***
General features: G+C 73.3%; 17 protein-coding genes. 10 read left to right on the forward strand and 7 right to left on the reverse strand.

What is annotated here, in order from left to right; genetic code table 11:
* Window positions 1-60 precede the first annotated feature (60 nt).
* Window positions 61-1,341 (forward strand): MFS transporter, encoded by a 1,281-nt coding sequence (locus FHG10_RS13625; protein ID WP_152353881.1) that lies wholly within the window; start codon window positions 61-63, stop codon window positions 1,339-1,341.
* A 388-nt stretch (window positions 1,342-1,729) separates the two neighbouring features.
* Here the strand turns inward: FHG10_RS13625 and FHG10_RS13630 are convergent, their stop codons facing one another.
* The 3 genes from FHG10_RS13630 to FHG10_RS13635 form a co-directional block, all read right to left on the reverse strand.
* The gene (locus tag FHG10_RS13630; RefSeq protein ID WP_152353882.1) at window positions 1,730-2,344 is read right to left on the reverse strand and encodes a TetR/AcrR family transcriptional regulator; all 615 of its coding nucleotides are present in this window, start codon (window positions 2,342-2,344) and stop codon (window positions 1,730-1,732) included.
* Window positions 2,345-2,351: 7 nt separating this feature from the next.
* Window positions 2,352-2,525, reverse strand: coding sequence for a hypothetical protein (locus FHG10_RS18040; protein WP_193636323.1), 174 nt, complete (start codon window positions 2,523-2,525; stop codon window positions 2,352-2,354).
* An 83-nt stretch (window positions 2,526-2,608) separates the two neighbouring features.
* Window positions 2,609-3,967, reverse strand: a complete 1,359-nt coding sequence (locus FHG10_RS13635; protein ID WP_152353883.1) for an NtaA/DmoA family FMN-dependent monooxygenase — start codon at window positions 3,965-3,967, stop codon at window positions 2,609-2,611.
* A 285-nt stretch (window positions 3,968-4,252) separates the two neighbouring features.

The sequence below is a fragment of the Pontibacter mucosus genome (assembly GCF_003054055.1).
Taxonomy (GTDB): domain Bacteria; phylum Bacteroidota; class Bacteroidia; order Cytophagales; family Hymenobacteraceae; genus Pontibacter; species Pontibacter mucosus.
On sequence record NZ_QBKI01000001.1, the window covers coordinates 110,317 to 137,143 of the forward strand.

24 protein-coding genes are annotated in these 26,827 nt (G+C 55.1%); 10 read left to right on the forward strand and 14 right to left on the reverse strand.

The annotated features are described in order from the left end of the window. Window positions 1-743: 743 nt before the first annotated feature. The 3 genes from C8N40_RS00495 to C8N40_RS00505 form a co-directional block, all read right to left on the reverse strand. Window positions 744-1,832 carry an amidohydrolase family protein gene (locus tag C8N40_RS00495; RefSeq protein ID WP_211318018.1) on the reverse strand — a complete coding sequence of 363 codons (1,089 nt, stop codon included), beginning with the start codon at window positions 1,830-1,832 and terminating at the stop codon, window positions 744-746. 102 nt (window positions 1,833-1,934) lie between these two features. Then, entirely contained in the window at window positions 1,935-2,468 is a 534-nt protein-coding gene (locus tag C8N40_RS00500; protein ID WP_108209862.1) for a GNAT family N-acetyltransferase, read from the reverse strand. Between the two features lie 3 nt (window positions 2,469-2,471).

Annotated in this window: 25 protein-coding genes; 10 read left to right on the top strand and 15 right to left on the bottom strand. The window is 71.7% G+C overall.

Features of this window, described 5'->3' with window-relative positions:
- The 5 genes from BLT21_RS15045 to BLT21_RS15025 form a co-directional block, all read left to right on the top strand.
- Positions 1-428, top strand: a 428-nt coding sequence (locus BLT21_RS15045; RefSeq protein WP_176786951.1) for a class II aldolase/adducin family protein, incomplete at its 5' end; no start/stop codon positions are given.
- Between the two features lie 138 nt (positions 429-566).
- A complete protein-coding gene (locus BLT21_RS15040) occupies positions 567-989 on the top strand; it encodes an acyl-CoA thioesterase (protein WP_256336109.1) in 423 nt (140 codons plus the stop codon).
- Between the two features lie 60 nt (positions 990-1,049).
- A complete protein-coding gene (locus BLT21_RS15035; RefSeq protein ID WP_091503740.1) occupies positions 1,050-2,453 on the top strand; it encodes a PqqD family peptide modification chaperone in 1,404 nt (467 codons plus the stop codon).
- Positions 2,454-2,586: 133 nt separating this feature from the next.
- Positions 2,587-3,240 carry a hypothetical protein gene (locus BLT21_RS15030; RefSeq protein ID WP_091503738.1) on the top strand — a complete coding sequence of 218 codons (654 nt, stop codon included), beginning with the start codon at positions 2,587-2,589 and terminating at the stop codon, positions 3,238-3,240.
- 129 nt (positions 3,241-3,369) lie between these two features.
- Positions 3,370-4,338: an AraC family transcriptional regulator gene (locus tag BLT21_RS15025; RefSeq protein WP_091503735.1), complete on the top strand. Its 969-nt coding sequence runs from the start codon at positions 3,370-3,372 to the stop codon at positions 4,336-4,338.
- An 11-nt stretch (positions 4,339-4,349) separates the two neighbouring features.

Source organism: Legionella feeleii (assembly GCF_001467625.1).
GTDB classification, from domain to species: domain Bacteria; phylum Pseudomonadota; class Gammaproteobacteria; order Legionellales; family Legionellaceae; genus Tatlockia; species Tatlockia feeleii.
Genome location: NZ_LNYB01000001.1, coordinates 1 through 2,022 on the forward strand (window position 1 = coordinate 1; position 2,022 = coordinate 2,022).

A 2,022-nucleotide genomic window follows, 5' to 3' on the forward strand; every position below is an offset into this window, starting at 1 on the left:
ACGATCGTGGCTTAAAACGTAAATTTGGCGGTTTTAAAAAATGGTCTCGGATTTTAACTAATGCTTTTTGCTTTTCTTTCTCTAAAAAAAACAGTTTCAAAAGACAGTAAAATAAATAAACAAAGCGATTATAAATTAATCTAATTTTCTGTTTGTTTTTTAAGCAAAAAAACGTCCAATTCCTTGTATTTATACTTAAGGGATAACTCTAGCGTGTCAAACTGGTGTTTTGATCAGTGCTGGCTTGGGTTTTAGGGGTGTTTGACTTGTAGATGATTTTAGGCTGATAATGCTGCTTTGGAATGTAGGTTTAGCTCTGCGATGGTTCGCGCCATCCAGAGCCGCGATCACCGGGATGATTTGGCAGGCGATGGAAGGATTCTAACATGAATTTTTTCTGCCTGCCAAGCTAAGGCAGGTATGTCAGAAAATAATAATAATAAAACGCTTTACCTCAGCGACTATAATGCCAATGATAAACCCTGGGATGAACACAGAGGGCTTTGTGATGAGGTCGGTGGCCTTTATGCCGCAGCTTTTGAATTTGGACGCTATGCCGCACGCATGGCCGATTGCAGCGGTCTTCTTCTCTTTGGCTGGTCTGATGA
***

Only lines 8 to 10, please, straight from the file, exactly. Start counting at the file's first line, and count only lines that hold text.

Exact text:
* The gene (locus tag FHG10_RS13630; RefSeq protein ID WP_152353882.1) at window positions 1,730-2,344 is read right to left on the reverse strand and encodes a TetR/AcrR family transcriptional regulator; all 615 of its coding nucleotides are present in this window, start codon (window positions 2,342-2,344) and stop codon (window positions 1,730-1,732) included.
* Window positions 2,345-2,351: 7 nt separating this feature from the next.
* Window positions 2,352-2,525, reverse strand: coding sequence for a hypothetical protein (locus FHG10_RS18040; protein WP_193636323.1), 174 nt, complete (start codon window positions 2,523-2,525; stop codon window positions 2,352-2,354).